"Around the time that I was starting Uprise Art, a friend of mine from college (who is a very experienced poker player), would always say there weren't enough women playing poker," Tze begins when I ask her about meaningful early connections. "And so she started a group of our friends that met to learn how to play poker from her basically. In that group, there were a number of female founders—a few of them I still keep up with weekly and consider some of my closest friends. But when I was starting Uprise Art, it was incredible to draw from each of their professional experiences, and also their support." While she admits to not mastering her poker face in those years, Tze did learn to put on her game face and continued to build relationships within the group, which would ultimately lead to an important moment of growth. "One of the women was working at a new type of brand consultancy. She brought me in to basically pitch my company in front of five women angel investors," Tze shares. "This was the first time that I pitched the company, and so that was an opportunity for me to really hone in on the company's story. Long story short is that having a connection with a support system of women that I admired professionally, and that I personally considered friends, was a big factor in my ability to take risks and to tackle challenges early on."
Armed with a unique perspective from this experience, Tze would go on to face one of the most critical challenges of all: connecting and creating relationships with artists who aligned with Uprise Art's big picture mission. The site officially launched in June 2011 with a core group of eleven artists—one of whom Tze connected with on a professional and visceral level. "Millee Tibbs is a photographer who had been recommended by another artist, and they had said that her take on narrative was particularly interesting," Tze explains. "She was an artist that was very much a representation of what I wanted for Uprise Art. Millee is a perfect example of an artist creating conceptually-driven work that a large audience would find interesting and fascinating, but is not going to be something pinned on Pinterest. It's not art that is easily-consumed online. Her work, like the other works in the gallery, hopefully, causes people to pause, and resonates with them long after they close their browsers."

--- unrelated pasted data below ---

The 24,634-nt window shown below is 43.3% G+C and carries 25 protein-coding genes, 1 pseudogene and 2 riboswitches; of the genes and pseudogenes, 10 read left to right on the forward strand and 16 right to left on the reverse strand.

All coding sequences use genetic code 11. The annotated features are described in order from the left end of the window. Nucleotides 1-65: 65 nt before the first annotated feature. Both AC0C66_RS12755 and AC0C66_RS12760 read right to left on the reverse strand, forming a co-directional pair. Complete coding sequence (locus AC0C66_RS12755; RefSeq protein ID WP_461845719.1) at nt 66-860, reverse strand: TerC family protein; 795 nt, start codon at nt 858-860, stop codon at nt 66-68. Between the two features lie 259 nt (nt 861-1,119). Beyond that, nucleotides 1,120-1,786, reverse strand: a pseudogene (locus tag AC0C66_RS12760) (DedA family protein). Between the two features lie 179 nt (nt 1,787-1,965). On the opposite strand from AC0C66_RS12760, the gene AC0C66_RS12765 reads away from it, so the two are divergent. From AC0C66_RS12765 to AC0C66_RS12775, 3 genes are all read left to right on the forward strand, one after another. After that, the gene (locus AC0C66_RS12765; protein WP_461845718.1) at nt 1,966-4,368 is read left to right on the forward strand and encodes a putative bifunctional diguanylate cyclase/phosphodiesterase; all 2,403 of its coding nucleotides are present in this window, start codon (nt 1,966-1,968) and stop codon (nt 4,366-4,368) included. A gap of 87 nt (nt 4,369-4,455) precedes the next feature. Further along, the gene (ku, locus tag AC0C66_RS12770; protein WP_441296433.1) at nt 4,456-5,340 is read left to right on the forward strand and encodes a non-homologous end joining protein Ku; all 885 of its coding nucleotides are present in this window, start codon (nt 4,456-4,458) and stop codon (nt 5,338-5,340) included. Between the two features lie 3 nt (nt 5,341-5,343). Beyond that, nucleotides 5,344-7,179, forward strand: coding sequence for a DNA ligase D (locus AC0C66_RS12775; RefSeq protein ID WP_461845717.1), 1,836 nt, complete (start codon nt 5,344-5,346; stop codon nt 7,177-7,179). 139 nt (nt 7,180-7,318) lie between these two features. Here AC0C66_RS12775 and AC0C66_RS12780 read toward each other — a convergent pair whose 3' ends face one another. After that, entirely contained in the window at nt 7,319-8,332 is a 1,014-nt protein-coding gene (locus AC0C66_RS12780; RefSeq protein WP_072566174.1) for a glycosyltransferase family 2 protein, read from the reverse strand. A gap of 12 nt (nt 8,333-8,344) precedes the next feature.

I can almost hear her smiling as she speaks, and listening to Tze share how far she's come, early memories of our first meeting at a Create & Cultivate conference begin to consume me. Like Tze, I was a panelist attending a welcome dinner with my fellow speakers. Unlike Tze, I was newly 23 and in way over my head. But I remember her calming disposition and genuine interest in what I was trying to do. Later on, when I caught glimpses of Tze speaking on her panel and relating to her fellow speakers with that same sincerity I had experienced the evening prior I wondered: If she could command that level of curiosity in a 45-minute discussion, what could she accomplish with the world at her fingertips?
A highly-acclaimed, industry-disrupting company, that's what.
After we finish our conversation, a new question surfaces in my mind: If a picture is worth a thousand words, then what can be said of art? Art imitates life, and in this day in age it also influences it. But more than anything, art creates room for connection to give way to a new perspective. Tze's story is living proof as she has created a space for these perspectives to be collected—and celebrated. And if you ask me, that's priceless.
The interview has been condensed for clarity.